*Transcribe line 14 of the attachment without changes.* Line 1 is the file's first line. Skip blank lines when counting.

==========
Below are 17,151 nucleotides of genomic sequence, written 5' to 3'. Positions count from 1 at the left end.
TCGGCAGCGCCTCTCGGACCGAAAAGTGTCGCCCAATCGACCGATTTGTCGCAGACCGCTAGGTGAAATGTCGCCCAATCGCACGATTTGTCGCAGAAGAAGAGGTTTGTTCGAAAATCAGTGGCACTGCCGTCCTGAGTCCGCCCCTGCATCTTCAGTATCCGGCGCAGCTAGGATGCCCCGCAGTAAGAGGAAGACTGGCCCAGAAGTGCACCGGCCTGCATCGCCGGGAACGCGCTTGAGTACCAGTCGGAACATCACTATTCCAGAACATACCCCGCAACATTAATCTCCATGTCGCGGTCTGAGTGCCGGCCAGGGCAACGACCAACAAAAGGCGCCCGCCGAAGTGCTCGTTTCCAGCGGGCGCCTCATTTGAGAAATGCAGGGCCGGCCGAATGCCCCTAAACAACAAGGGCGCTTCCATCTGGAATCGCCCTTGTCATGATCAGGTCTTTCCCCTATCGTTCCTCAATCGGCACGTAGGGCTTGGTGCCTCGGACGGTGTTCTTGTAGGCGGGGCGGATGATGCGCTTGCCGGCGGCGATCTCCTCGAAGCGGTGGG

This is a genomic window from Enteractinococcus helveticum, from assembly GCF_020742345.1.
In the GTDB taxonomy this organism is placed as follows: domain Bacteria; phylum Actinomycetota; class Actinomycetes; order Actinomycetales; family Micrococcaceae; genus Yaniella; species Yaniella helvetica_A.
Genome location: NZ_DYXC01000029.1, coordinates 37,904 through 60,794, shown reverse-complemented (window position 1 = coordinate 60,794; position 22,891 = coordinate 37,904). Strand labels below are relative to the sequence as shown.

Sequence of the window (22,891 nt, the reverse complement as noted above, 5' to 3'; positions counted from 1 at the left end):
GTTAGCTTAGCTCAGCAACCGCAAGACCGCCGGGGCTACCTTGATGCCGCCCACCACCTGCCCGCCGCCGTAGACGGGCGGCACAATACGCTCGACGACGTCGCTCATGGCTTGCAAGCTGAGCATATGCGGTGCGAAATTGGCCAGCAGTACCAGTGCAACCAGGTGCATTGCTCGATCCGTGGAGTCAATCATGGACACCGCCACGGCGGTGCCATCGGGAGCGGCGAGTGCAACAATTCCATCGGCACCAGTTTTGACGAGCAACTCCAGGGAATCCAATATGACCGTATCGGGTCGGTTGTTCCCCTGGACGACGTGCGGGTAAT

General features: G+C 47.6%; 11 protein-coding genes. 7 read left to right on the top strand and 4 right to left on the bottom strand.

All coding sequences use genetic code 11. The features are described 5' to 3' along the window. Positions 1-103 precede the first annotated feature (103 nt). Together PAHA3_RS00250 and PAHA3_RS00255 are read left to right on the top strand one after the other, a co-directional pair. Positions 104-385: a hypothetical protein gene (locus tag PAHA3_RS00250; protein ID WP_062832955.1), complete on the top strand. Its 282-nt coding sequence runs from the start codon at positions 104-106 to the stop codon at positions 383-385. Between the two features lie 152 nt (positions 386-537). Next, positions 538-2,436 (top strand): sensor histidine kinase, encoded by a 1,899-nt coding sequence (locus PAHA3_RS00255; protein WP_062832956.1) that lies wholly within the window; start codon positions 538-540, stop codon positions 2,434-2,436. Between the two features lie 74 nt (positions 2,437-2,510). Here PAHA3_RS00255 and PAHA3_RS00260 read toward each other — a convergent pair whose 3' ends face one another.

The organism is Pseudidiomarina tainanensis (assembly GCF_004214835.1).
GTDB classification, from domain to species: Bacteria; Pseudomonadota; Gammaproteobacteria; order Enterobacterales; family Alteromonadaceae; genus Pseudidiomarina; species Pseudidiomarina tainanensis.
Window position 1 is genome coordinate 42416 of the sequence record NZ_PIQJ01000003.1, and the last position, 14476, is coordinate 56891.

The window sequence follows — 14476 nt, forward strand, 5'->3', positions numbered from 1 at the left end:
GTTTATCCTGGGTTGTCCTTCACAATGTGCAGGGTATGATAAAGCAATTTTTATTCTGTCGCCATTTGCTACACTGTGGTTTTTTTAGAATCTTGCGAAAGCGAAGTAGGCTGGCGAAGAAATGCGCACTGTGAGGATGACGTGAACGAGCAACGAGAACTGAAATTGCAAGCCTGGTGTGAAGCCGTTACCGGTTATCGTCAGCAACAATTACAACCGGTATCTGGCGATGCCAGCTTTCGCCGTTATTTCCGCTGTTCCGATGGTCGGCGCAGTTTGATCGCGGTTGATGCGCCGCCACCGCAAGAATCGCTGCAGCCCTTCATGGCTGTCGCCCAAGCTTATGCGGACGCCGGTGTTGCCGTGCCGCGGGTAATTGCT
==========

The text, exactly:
GTTTATCCTGGGTTGTCCTTCACAATGTGCAGGGTATGATAAAGCAATTTTTATTCTGTCGCCATTTGCTACACTGTGGTTTTTTTAGAATCTTGCGAAAGCGAAGTAGGCTGGCGAAGAAATGCGCACTGTGAGGATGACGTGAACGAGCAACGAGAACTGAAATTGCAAGCCTGGTGTGAAGCCGTTACCGGTTATCGTCAGCAACAATTACAACCGGTATCTGGCGATGCCAGCTTTCGCCGTTATTTCCGCTGTTCCGATGGTCGGCGCAGTTTGATCGCGGTTGATGCGCCGCCACCGCAAGAATCGCTGCAGCCCTTCATGGCTGTCGCCCAAGCTTATGCGGACGCCGGTGTTGCCGTGCCGCGGGTAATTGCT